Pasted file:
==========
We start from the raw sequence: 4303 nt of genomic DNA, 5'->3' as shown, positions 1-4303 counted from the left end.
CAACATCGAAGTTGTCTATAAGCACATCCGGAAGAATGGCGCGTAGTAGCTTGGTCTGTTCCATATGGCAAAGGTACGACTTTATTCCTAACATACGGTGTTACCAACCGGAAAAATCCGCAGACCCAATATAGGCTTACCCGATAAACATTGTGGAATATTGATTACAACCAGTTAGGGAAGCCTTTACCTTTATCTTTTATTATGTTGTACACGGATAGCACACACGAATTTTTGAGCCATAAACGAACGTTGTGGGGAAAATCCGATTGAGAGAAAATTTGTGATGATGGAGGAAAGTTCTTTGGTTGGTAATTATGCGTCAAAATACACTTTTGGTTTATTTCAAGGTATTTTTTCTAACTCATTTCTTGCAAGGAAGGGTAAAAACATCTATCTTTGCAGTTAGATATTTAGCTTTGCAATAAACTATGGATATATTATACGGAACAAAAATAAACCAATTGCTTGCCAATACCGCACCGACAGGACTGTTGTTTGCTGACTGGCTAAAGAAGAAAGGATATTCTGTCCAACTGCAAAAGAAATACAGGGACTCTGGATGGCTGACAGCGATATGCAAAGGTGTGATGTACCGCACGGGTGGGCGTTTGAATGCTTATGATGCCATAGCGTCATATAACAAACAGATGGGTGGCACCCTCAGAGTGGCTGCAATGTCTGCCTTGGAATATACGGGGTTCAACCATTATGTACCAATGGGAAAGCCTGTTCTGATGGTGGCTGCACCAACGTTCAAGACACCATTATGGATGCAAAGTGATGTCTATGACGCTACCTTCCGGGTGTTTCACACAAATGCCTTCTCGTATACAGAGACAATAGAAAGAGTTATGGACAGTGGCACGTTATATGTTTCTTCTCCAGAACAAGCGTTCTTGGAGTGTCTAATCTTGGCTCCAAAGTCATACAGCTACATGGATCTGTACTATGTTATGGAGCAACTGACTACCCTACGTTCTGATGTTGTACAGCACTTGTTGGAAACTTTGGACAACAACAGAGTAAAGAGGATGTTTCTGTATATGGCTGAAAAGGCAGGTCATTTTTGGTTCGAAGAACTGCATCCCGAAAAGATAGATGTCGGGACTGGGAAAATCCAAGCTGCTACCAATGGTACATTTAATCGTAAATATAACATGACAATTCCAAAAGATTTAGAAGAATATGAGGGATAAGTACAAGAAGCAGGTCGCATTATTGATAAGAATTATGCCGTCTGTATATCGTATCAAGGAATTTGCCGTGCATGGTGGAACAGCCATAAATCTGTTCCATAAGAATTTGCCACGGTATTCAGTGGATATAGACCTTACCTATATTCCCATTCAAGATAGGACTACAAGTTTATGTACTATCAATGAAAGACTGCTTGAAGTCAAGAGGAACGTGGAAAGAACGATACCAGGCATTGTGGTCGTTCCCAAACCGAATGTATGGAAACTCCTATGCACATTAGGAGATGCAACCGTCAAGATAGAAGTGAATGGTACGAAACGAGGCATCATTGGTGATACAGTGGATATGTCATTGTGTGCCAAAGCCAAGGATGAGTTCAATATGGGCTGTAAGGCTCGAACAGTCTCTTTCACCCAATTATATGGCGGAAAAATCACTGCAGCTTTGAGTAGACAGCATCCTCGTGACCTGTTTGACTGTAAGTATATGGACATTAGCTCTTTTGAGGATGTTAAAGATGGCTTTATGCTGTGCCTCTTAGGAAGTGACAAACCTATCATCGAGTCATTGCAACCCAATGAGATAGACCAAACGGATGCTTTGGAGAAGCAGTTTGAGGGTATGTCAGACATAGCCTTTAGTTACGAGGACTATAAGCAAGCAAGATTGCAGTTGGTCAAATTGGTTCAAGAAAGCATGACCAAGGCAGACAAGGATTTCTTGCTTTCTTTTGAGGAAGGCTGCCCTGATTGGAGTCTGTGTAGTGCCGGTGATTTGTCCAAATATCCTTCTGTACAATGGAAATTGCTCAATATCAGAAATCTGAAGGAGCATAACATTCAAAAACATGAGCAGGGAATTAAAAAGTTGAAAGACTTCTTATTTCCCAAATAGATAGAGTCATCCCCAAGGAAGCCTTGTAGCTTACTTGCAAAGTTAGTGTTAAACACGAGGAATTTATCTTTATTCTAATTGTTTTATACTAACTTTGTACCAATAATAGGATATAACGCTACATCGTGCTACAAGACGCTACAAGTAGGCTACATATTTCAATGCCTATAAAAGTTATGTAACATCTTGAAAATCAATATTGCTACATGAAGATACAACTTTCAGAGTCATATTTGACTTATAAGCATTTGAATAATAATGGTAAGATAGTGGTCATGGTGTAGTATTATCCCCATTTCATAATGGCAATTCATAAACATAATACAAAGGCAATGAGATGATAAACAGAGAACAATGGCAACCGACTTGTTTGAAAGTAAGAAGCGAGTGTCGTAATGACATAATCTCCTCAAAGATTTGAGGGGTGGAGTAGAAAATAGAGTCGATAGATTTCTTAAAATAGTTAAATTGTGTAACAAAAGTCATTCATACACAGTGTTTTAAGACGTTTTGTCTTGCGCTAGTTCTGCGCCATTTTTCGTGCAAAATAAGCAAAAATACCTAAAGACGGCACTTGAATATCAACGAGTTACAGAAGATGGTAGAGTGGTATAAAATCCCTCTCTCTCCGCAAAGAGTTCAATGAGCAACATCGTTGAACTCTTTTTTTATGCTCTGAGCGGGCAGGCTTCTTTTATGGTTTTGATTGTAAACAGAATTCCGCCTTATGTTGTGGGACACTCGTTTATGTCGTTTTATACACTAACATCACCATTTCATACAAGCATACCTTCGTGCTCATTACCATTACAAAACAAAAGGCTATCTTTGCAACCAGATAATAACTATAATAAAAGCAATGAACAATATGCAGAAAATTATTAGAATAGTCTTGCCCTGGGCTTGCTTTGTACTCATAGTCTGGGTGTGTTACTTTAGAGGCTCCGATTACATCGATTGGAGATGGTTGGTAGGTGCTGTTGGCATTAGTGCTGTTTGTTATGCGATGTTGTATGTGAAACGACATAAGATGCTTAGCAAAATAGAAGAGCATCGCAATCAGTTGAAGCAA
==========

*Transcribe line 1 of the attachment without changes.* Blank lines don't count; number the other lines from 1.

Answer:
We start from the raw sequence: 4303 nt of genomic DNA, 5'->3' as shown, positions 1-4303 counted from the left end.